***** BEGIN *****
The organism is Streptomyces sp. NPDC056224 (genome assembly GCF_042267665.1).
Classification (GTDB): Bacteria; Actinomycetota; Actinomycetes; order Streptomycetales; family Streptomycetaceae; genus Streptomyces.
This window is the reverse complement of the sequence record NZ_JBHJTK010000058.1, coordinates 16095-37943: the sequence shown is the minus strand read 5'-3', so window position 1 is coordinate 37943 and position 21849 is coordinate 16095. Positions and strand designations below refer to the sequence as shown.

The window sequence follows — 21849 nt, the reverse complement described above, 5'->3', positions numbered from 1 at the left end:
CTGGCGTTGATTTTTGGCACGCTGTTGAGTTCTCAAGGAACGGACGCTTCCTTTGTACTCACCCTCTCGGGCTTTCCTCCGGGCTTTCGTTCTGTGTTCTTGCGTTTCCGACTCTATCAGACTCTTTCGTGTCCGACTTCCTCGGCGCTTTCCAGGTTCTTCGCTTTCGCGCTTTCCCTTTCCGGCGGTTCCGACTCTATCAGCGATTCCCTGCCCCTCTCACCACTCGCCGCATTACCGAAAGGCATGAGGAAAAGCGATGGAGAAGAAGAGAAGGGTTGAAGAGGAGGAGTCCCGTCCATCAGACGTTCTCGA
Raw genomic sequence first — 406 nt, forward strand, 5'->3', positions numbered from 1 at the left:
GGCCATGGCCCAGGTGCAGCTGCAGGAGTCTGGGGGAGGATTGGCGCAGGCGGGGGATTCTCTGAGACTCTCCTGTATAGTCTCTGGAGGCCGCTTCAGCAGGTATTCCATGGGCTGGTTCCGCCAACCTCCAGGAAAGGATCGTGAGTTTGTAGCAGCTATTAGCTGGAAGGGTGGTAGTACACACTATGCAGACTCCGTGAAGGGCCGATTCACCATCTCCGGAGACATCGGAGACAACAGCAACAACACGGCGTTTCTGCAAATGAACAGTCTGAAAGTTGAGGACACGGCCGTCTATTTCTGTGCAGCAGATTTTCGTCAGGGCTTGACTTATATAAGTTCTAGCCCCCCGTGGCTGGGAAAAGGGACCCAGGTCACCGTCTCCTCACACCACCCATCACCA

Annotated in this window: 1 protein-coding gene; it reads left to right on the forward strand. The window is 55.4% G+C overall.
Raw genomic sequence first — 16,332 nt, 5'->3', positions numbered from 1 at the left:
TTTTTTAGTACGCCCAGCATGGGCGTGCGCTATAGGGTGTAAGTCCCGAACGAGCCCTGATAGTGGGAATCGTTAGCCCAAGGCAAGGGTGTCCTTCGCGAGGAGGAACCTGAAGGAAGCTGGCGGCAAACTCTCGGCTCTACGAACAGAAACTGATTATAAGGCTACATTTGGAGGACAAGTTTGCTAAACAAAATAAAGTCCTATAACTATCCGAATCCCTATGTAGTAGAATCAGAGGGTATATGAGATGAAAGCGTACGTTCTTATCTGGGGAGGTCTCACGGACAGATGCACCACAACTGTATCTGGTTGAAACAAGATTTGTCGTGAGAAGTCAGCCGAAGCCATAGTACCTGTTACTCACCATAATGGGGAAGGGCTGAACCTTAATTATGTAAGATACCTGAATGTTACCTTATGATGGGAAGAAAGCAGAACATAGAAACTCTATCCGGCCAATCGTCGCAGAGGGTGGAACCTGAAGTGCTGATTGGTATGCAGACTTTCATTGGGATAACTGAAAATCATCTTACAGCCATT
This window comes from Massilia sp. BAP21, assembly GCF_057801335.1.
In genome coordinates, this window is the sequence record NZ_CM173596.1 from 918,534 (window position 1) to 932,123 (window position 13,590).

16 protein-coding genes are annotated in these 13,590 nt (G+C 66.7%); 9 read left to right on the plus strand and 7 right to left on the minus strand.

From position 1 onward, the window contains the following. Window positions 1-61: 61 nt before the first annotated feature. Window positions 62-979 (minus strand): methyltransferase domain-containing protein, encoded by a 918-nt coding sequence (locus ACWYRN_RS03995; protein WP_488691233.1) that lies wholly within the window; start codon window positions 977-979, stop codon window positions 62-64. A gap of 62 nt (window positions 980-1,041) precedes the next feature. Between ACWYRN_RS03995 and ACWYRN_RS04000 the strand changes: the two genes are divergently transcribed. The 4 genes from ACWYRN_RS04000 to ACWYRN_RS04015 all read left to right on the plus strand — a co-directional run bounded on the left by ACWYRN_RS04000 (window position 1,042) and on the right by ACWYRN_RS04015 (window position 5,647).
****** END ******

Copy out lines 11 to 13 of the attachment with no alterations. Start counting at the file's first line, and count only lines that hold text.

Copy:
This window comes from Massilia sp. BAP21, assembly GCF_057801335.1.
In genome coordinates, this window is the sequence record NZ_CM173596.1 from 918,534 (window position 1) to 932,123 (window position 13,590).

16 protein-coding genes are annotated in these 13,590 nt (G+C 66.7%); 9 read left to right on the plus strand and 7 right to left on the minus strand.